Just under 9 million men served in the armed forces of the British Empire during the First World War. An estimated one million men were killed, with a further 2.5 million wounded and missing. Robert Cedric Sherriff (1896-1975), was one of those who fought and survived and his experiences led him to write his first and most spectacular dramatic success Journey’s End.
Sherriff and the Artists Rifles
By the outbreak of the First World War Sherriff had left school and begun working as a clerk at the Sun Fire Insurance Office, the same company as his father. Correspondence suggests that his employers preferred for Sherriff not to enlist due to staff shortages, but he nevertheless joined up on 20 November 1915 with the Artists Rifles. By early January 1916 he had begun his training at Hare Hall Camp at Gidea Park, Romford, Essex.
Sherriff now began to write the wartime letters to his mother and father which form one of the most significant components of his surviving papers. At this stage the letters show he was battling acute homesickness, although he gradually became used to the camp routine. The letters also suggest that he was one of the more restrained soldiers in the camp, as he wrote in disapproving tones of other men’s drunkenness, as well as the amorous attentions of the local girls. His training revolved around lectures, sentry duty and physical activities such as trench digging, bayonet practice, bomb throwing and route
Sherriff with the 9th East Surreys
On 4 September 1916 Sherriff was discharged from the Artists Rifles, having been granted a temporary commission with the East Surrey Regiment as a second lieutenant. After a brief stint with the 3rd Battalion at Grand Shaft Barracks in Dover, Sherriff was ordered to France. He landed at Boulogne on 28 September 1916, and reached the 9th Battalion at Estrée-Cauchy on 1 October 1916. His active service came to an end when he was wounded in action on 2 August 1917 during the Battle of Passchendaele (Third Battle of Ypres). He was sent back to England for treatment and never returned to France.
His letters from this period give detailed accounts of his experiences and responses to being on the front line. They chart his transformation from a fresh faced junior officer to an experienced veteran who carried out his duty in the face of countless traumatic incidents and a mounting sense of mental strain. They also show how he formed close bonds with his fellow officers and used humour as a coping mechanism to try to shield himself from the horrors of the war.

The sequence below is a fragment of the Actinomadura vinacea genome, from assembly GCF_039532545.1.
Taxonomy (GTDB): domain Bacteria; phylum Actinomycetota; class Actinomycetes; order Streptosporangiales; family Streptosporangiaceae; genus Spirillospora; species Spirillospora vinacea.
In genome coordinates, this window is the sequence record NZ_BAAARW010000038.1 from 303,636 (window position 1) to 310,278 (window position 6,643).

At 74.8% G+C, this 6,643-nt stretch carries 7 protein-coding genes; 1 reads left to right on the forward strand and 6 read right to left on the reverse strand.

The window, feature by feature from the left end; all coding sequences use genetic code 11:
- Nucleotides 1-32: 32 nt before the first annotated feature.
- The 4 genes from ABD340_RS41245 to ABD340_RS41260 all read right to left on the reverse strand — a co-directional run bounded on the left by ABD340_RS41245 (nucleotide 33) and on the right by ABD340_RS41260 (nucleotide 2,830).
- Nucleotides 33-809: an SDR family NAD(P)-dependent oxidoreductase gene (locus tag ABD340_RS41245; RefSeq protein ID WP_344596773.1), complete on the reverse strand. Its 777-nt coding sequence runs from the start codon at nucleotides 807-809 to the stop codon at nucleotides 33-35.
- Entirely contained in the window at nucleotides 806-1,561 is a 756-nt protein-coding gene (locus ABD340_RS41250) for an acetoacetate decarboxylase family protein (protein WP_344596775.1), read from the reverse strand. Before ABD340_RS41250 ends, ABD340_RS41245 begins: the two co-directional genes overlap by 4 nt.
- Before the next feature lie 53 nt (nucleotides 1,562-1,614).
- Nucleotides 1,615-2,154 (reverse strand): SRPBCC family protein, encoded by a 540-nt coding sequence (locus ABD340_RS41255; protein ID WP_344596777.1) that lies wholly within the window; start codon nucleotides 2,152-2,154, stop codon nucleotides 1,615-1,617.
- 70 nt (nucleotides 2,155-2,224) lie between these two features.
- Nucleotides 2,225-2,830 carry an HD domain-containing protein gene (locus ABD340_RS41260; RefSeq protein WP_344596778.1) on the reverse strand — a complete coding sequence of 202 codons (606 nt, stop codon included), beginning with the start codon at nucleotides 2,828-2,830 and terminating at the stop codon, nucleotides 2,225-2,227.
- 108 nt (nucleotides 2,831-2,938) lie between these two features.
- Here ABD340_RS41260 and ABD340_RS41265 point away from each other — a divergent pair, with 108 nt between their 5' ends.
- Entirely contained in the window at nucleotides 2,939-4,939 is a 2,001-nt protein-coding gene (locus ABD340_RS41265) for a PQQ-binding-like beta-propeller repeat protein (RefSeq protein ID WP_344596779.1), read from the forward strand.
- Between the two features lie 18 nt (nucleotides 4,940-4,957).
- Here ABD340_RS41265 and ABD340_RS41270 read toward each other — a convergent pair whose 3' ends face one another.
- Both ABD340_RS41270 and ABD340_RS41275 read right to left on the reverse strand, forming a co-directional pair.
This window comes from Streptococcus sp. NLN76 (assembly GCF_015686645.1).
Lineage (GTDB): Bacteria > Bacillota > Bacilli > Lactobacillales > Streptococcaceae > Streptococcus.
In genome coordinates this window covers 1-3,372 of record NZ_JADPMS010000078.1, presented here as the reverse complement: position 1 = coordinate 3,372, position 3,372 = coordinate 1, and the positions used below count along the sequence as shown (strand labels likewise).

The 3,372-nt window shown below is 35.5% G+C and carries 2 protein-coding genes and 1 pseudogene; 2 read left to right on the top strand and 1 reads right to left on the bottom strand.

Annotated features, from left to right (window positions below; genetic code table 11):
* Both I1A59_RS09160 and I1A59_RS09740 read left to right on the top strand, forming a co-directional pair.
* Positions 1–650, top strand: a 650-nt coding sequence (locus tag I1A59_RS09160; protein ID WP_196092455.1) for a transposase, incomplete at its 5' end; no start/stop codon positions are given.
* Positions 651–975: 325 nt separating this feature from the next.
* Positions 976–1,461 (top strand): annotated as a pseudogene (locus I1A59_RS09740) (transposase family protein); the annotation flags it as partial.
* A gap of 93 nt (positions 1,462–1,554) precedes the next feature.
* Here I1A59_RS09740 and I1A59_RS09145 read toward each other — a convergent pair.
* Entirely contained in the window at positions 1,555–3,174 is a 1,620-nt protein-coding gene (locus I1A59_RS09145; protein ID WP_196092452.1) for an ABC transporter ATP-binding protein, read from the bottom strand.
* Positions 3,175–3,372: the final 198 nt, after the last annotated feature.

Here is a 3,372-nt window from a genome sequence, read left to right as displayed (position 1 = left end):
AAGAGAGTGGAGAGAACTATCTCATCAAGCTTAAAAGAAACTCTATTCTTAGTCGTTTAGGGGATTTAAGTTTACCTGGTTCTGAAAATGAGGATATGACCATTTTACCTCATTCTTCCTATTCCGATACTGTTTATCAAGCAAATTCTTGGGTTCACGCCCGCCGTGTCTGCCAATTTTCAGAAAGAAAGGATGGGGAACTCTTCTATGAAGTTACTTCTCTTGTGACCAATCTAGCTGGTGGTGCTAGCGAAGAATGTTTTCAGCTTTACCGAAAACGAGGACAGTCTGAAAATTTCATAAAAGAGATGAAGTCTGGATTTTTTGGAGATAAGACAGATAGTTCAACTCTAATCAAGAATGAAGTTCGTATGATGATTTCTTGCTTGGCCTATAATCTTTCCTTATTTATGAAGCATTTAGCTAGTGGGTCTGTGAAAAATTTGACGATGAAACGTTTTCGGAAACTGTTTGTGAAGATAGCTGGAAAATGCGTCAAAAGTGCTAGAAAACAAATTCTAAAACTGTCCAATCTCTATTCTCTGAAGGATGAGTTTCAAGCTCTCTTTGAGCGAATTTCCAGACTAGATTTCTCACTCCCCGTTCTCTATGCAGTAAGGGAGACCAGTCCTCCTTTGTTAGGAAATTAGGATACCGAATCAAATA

The RC Sherriff archive contains a large number of letters and other material related to Sherriff’s service during the First World War. A selection of material from the archive is featured in blogs on the Exploring Surrey’s Past website:
- Christmas on the Western Front with RC Sherriff. Letters home from Christmas 1916.
- War Ghosts and Hollywood Vampires. Among Sherriff’s papers are drafts of an unpublished and undated short story entitled A Ghost on Vimy Ridge?
- Echoes of the Great War, public responses to Journey’s End. Correspondence shows the play’s realism apparently struck a strong personal chord with many theatre goers.
- A civilian in the trenches – Herbert Hankin Sherriff Explores the Western Front. A memoir Herbert, Sherriff’s father, wrote of a cycling tour he undertook with his son in May 1921 of First World War battlefields in France and Belgium.
- Passchendaele…R C Sherriff’s Final Days on the Western Front. On 2 August 1917 Sherriff sustained wounds to the right side of his face, right arm, hand and leg while participating in the opening phase of the Battle of Passchendaele, he never returned to active service in France
- Echoes of Journey’s End Part I – R C Sherriff’s servant Morris. Sherriff forged close bonds with some of his fellow soldiers during his time on the Western Front. Humour appears to have been a key component in these relationships, which helped Sherriff to cope with the stresses of trench life.
- Echoes of Journey’s End Part II…R C Sherriff and Hibbert. Trench life placed a great physical and mental burden on soldiers on the Western Front, and surviving letters written by Sherriff highlight how he suffered from repeated bouts of neuralgia while on active service.
- From Hampton Wick to the turmoil of the Western Front…via Romford. Sherriff’s letters reveal his experience of life on the Western Front with the 9th Battalion East Surrey Regiment, including his arrival in France in late September 1916, and receiving “Blighty” wounds at the Battle of Passchendaele (otherwise known as the Third Battle of Ypres) on 2 August 1917.
Roland Wales, author of the new RC Sherriff biography From Journey’s End to the Dam Busters: The Life of R.C. Sherriff, Playwright of the Trenches (2016, Pen & Sword) has set up a blog featuring Sherriff’s letters home from the trenches on the date they were written, one hundred years ago, see www.rolandwales.com.